It’s all uncertainty. It’s all risk. (Water utility representative, on the challenges of managing a hydropower project)
Uncertainty, the “perceived lack of knowledge, by an individual or group, that is relevant to the purpose or action being undertaken” (Abbott 2005:238, see also Sigel et al. 2010), is a fundamental feature and challenge of environmental decision making. Socio-environmental systems are dynamic, entailing nonlinear and complex interactions within and between social and environmental domains (Liu et al. 2007a, Dudney et al. 2018, Pulver et al. 2018). Managers face numerous unknown environmental and social parameters, including incomplete information about the causes or consequences of an environmental problem and the ways public or institutional values will change over time (Newig et al. 2005, Liu et al. 2007b). However, many environmental scholars tend to define these uncertainties solely as a risk management problem: “It is highly unlikely that a decision-maker (or analyst) will know all of the possible future states for the global system, or the probabilities of those states. Without this knowledge, it is not possible to define the conditional probability of outcomes” (Polasky et al. 2011:400). In this framing, uncertainty shapes the outcomes of a policy, and resolving the uncertainty entails collecting more information to reduce the uncertainty and/or using scenarios to envision a range of possible outcomes (Brugnach et al. 2008, Raadgever et al. 2011, Stelzenmüller et al. 2015).
However, this so-called scientific or substantive uncertainty represents only one dimension of uncertainty relevant to decision making. For instance, environmental planning and management processes often entail engaging with a number of different stakeholders; predicting what their values are and how individuals will relate to one another can complicate managing the process (Koppenjan and Klijn 2004, Abbott 2005, Bijlsma et al. 2011, Zandvoort et al. 2019). In addition, stochastic, truly unpredictable uncertainties, such as unexpected changes of government, large-scale environmental disturbances, or war, can drastically affect the context in which decision making occurs (Abbott 2005, Balint et al. 2011) and reveal a suite of new unanswered questions (Gross and Bleicher 2013). These uncertainties can affect the quality and outcomes of decision making. Uncertainties lead people to make irrational decisions (Kahneman and Tversky 2000) and encourage selfish behavior (Barrett and Dannenberg 2014). Moreover, individuals perceive risk and uncertainty in different ways, which can lead to miscommunication, inadequate ranking of values, and ineffective handling of environmental problems (Douglas and Wildavsky 1982, Lukacs et al. 2017). However, uncertainties are not uniformly detrimental to decision making, because they provide an opportunity for managers to learn and innovate (Gross and Bleicher 2013, Roberts 2013).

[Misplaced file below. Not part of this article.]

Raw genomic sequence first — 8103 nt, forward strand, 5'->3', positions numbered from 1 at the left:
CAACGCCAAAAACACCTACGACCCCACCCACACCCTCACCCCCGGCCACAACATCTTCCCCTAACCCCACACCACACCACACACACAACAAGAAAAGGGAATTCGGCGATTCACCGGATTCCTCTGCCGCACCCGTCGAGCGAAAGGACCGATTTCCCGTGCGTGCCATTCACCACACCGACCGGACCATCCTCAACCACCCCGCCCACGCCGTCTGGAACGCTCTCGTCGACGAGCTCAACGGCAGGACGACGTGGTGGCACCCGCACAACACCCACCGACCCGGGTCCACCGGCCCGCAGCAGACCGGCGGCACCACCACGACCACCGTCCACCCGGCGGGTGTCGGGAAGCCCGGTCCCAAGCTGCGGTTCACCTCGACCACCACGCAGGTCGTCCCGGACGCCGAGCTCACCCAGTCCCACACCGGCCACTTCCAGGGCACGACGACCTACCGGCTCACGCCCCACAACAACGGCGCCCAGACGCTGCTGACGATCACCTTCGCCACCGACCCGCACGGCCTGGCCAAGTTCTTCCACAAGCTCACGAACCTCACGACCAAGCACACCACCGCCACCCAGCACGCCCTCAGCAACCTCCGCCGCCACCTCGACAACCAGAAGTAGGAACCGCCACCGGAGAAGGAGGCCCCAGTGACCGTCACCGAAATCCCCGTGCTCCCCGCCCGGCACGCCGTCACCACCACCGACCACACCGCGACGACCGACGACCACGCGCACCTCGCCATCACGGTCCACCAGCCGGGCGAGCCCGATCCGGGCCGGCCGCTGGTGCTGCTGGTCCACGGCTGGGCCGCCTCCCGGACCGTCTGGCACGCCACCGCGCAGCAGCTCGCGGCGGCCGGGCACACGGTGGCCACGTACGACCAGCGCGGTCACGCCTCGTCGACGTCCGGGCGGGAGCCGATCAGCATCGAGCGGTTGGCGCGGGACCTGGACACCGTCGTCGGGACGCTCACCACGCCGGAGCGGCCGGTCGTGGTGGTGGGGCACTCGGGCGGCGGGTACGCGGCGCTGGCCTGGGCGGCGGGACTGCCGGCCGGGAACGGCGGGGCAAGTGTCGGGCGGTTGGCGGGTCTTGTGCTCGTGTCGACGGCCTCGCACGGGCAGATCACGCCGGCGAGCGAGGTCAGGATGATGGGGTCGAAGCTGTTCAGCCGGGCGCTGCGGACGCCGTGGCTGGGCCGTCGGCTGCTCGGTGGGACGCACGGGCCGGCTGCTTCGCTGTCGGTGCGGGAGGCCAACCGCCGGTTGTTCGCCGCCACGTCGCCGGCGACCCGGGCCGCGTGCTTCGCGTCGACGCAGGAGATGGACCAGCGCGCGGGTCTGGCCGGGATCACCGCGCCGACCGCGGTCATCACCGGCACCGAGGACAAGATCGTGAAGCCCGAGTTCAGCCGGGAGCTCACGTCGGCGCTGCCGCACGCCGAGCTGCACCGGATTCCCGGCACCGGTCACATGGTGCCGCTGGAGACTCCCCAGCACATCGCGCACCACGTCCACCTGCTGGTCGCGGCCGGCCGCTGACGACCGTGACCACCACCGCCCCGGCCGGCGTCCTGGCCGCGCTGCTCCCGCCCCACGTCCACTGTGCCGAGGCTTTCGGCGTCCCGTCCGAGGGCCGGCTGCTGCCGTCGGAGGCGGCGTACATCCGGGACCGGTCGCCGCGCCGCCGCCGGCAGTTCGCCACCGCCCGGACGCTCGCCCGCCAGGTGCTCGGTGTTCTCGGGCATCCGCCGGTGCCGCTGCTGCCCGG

Scholars often point to collaborative governance, a governing arrangement in which decision-making power is shared among multiple organizations, as a tool for managing uncertainty (Koppenjan and Klijn 2004, Balint et al. 2011, Bijlsma et al. 2011, Raadgever et al. 2011, Duncan 2013, Hutter 2016, Kirschke and Newig 2017). Cross-organizational collaboration enables managers to incorporate diverse types of knowledge into a process and to understand how stakeholders might respond to a policy decision (Newig et al. 2005). For instance, through a participatory or collaborative modeling approach, stakeholders can work through competing value structures and openly evaluate the types of environmental and social unknowns that exist in a system (Cravens 2016, Ulibarri 2018a). In addition, inclusive, deliberative processes help build the problem-solving capacity and reduce the transaction costs necessary to deal with ambiguous, complex settings and relationships (Feldman and Khademian 2008, Gerlak et al. 2012). For these reasons, public organizations often shift toward more collaborative approaches when their problem setting becomes more uncertain and “wicked” (Lach et al. 2005, Hutter 2016). Indeed, uncertainty is recognized as a necessary driver of collaborative governance, because individuals seek to work together to share risk (Emerson and Nabatchi 2015).
However, collaboration may not always be an effective tool for managing uncertainty. It might increase uncertainty over the short term, because an issue “that is crystal clear to the competent authority might be reframed by the public participants” to make it less straightforward (Newig et al. 2005:341). Stakeholders may have competing views about what information is certain or uncertain (Zandvoort et al. 2019). Furthermore, the process of generating ideas with a diverse group of stakeholders serves to raise uncertainty about possible outcomes (Abbott 2005). These complications suggest that the interaction between collaboration and uncertainty may be more nuanced than commonly assumed.